“Today, I saw my girlfriend of two years holding hands with another guy in the hallway. I’ve spent tons of time with her, I walk her to class and worked up a hefty phone bill talking to her. So, I go up to her and in a fit of rage, I break up with her and call her a hussy harlot. The guy turned out to be her cousin. FML.”
These little blurbs from fmylife.com have been spreading through the teenage society like a hilarious virus. According to the website, it provides a “daily dose of short anecdotes, based on a simple recipe: in a few sentences, users can tell everyone the sh***y moment which ruined their day.”
What I can’t seem to understand is why we take time out of our day to read these “daily dose of short anecdotes.” Some of them must be written by losers at their computers just waiting for people to read and vote on their FMLs so they can be posted as “Top FML.” Why is your parents catching you masturbating, getting rejected by a girl who could compete in an ugly contest and hurting yourself in an idiotic manner ending your athletic career so funny? In other words, why do we spend hours reading FML?
“Because it’s funny to read about other peoples’ miserable lives,” said senior Mitra Ebrahimi.
This is completely true! No one wants to say that we enjoy peoples’ pain but sadly, in this cruel world, we do. Isn’t that the reason why we all read FML?! The people that post stuff on fmylife. com have some type of miserable life and they must share their misery and pain with the rest of us, but, news flash, miserable people, we could care less about your lives–it’s the comedic feel to it that brightens up our day and persuades us to read your posts.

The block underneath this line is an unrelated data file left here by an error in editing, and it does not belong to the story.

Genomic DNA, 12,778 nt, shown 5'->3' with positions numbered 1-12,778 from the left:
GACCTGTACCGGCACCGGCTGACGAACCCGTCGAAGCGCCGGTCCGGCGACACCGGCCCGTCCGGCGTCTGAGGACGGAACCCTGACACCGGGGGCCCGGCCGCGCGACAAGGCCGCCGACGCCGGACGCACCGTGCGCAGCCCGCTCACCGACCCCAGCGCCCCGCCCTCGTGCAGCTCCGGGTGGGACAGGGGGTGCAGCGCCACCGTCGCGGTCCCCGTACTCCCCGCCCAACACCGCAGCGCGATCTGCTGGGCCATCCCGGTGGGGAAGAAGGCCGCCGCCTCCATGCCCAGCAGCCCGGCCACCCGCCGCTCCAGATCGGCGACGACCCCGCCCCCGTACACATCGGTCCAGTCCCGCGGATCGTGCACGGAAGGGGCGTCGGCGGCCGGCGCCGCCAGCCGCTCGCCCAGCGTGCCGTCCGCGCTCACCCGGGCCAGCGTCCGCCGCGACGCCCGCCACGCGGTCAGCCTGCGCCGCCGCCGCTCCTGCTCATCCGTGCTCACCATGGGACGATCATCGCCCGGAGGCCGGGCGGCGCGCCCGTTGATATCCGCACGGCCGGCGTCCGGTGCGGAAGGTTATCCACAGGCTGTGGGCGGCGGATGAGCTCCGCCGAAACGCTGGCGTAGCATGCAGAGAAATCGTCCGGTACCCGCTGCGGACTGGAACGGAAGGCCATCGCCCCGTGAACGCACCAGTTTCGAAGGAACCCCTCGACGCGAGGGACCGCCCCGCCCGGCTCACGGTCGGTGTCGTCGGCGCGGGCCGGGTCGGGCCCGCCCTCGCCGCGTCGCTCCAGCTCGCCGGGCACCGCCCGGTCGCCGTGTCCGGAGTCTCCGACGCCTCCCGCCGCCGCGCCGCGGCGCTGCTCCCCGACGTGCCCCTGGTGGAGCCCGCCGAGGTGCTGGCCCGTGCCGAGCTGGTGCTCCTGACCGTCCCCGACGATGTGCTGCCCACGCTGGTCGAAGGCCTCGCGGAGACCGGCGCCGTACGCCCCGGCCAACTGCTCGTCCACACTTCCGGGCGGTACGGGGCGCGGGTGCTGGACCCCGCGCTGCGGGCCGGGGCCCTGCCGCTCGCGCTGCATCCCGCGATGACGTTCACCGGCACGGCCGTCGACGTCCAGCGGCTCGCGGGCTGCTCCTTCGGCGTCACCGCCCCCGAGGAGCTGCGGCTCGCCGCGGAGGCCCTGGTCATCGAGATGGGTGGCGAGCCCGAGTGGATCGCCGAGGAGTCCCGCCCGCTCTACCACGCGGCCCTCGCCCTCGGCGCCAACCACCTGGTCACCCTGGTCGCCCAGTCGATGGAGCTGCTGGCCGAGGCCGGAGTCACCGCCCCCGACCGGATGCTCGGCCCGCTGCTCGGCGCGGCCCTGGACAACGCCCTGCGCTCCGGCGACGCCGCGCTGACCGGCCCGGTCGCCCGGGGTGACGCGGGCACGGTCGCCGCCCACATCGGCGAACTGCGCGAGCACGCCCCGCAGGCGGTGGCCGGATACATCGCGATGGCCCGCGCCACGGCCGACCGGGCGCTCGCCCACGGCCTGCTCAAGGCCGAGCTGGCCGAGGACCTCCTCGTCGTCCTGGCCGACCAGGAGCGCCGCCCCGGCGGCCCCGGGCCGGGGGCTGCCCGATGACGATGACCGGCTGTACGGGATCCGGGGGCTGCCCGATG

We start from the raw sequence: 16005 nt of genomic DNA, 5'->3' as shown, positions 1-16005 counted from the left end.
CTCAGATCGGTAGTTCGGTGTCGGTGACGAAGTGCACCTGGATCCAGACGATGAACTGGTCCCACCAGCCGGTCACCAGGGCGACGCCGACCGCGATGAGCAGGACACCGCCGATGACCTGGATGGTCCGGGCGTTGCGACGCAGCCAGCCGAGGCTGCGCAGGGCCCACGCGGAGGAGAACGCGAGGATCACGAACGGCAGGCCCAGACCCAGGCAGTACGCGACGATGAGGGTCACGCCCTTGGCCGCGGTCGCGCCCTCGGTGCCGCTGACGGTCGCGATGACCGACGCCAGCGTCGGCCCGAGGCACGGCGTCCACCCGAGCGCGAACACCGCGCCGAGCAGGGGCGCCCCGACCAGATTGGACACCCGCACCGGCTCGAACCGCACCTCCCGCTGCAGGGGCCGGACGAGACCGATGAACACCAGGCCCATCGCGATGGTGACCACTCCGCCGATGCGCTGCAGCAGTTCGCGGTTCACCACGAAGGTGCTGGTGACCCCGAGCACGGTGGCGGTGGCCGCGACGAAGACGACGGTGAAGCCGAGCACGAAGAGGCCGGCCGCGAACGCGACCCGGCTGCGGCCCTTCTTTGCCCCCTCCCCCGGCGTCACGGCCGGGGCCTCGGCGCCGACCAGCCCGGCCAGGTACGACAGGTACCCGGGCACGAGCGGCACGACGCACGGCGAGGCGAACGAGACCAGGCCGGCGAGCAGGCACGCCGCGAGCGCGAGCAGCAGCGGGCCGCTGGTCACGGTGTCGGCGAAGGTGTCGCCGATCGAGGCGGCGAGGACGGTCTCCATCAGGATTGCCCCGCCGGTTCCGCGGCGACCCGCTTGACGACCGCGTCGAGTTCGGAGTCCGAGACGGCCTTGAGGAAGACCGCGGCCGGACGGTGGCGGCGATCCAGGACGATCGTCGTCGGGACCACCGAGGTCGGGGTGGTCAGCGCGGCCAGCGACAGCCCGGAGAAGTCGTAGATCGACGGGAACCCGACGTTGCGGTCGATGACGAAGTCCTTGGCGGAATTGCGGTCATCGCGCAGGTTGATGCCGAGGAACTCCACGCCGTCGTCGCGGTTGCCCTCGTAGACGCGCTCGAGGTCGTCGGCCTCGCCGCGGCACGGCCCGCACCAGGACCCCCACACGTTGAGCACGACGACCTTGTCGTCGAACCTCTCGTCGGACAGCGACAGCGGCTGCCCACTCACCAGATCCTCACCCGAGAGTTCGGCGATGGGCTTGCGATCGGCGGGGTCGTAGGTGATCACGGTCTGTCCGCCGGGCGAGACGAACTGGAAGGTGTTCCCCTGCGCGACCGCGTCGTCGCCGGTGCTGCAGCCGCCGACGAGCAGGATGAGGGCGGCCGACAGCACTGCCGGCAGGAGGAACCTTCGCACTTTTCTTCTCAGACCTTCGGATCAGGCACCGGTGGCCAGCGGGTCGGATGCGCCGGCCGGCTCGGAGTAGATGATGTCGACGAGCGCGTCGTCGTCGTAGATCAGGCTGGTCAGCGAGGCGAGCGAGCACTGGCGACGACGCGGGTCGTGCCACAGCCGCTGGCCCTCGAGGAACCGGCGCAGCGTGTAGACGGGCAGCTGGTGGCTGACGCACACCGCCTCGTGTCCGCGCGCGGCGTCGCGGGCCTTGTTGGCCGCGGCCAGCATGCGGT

Although FML may just be a comedy site for some, it can be used as an esteem booster for others.
“I read FML because it makes me feel better about myself,” said freshman Laura Dally.
Isn’t it hilarious just sitting there comparing how your life is better than the people posting FMLs?
Just think about it. After another pointless, grueling, non-educational day at school, owing money to people you don’t want to owe money to and not being able to beat the final world in Super Mario, you can sit down by your computer and read other’s misery, thinking to yourself how your life is slightly better than theirs. But while reading these daily anecdotes, don’t you feel a bit sorry for the people going through the FMLs?
Fmylife.com has not just put an evil, sadist smile on all of our faces, it has also found some sneaky pathway into our vocabulary system. Walking through the halls of WJ, I hear the three letters “FML” or the phrase “F*** my life!” after so many sentences.
“No, I got a 66 percent on my science test! F*** my life.”
“I accidentally hit a special education student in the mouth. FML.”
After scanning the website for a few hours, you come across posts that overuse the phrase.
“I just dropped my pencil. F*** my life.”
So I don’t blame people for taking time out of their day to read FML, heck, I’m reading it right now while writing this article. So today, I wrote a draft for my column about fmylife.com, I handed it to my editor, she looked at it but disagreed with every opinion I had and asked me to stop interviewing the girls I constantly hit on. I spent three hours on that article and missed the “24” episode where Tony Almeida killed Larry Moss. FML.